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Back To Basics With TechnologyBack To Basics With Technology

The slow economy has left little room for splashy IT projects.

InformationWeek Staff

September 15, 2001

12 Min Read

InformationWeek 500 - CONSUMER GOODSJeff Coomer sounds almost apologetic when he explains that the information technology he's most excited about has nothing to do with a slick consumer Web site or the latest business-to-business initiative. For the VP of IT at Black & Decker Co., the keywords are infrastructure and operations. His biggest priority is enterprise resource planning. "We want to ensure our uptime throughout the infrastructure. It's like the 1980s," says Coomer, who oversees an IT budget of $70 million. During the last year, his worldwide staff has been dedicated to improving IT efficiency.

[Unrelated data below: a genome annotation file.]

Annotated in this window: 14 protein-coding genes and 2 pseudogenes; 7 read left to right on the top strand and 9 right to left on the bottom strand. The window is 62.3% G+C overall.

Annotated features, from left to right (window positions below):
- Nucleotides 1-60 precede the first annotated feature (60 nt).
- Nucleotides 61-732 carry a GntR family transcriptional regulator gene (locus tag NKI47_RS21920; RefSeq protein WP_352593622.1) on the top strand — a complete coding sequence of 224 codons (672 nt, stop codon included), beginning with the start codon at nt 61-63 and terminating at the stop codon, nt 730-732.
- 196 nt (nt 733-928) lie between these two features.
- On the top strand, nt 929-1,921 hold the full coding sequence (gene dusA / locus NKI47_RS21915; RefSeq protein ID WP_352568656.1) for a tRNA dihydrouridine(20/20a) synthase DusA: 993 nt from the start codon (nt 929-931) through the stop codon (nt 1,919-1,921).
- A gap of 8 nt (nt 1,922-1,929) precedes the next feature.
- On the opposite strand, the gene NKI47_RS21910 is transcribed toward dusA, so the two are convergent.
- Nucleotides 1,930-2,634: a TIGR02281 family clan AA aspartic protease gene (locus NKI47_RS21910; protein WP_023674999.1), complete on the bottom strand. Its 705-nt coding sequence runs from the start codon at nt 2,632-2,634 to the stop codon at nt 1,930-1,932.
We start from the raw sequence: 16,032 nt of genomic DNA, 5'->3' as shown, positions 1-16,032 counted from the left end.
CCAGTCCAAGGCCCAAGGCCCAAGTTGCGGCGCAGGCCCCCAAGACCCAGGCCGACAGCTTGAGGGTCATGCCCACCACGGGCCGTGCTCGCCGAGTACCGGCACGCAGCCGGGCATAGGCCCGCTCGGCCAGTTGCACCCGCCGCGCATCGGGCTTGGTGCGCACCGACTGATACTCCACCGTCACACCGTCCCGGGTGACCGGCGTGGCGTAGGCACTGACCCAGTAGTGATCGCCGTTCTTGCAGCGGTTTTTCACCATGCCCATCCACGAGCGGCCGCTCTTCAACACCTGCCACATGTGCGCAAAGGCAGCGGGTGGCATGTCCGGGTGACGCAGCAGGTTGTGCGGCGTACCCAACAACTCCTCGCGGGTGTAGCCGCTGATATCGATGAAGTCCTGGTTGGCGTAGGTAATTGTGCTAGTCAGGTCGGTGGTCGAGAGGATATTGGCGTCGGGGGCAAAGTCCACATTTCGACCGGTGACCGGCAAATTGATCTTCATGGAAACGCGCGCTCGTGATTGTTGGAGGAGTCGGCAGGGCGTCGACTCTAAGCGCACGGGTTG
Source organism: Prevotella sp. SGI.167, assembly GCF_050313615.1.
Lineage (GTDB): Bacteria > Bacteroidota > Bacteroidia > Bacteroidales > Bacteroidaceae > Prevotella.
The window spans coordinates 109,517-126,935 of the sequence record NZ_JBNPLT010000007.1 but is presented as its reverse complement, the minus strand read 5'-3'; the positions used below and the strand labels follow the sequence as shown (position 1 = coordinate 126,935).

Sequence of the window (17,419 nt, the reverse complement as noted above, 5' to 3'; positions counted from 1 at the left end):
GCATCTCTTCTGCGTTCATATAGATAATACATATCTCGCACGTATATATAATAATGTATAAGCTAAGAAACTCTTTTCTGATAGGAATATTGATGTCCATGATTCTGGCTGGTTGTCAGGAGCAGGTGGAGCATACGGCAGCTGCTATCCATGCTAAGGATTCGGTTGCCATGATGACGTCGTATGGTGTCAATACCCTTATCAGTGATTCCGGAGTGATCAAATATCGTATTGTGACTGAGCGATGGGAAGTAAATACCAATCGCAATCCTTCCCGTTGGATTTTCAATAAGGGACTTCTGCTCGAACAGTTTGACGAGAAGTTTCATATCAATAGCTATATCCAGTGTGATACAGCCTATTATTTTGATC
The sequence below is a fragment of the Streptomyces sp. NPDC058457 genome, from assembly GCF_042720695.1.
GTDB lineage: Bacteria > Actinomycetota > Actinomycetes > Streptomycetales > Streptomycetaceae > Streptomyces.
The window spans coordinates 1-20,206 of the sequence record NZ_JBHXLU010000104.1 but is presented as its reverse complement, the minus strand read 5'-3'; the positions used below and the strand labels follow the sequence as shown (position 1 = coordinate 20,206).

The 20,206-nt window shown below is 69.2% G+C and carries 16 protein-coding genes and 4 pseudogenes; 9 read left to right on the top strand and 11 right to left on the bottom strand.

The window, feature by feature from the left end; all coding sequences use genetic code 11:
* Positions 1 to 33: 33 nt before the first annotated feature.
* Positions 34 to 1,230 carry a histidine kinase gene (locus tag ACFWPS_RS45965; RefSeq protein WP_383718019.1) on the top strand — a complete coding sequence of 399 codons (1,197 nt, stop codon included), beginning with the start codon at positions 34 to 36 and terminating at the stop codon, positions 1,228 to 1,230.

B-to-B might as well stand for "back to basics" this year in the consumer packaged-goods industry, as the companies in this year's InformationWeek 500 show a decided preference for infrastructure and fundamentals over glitzy business-to-consumer Web sites and flavor-of-the-month E-business initiatives. Even when there's a strong B-to-B push, IT is taking a breather from the breakneck speed of Java and HTML development that marked 1999 and much of 2000. Harriet Edelman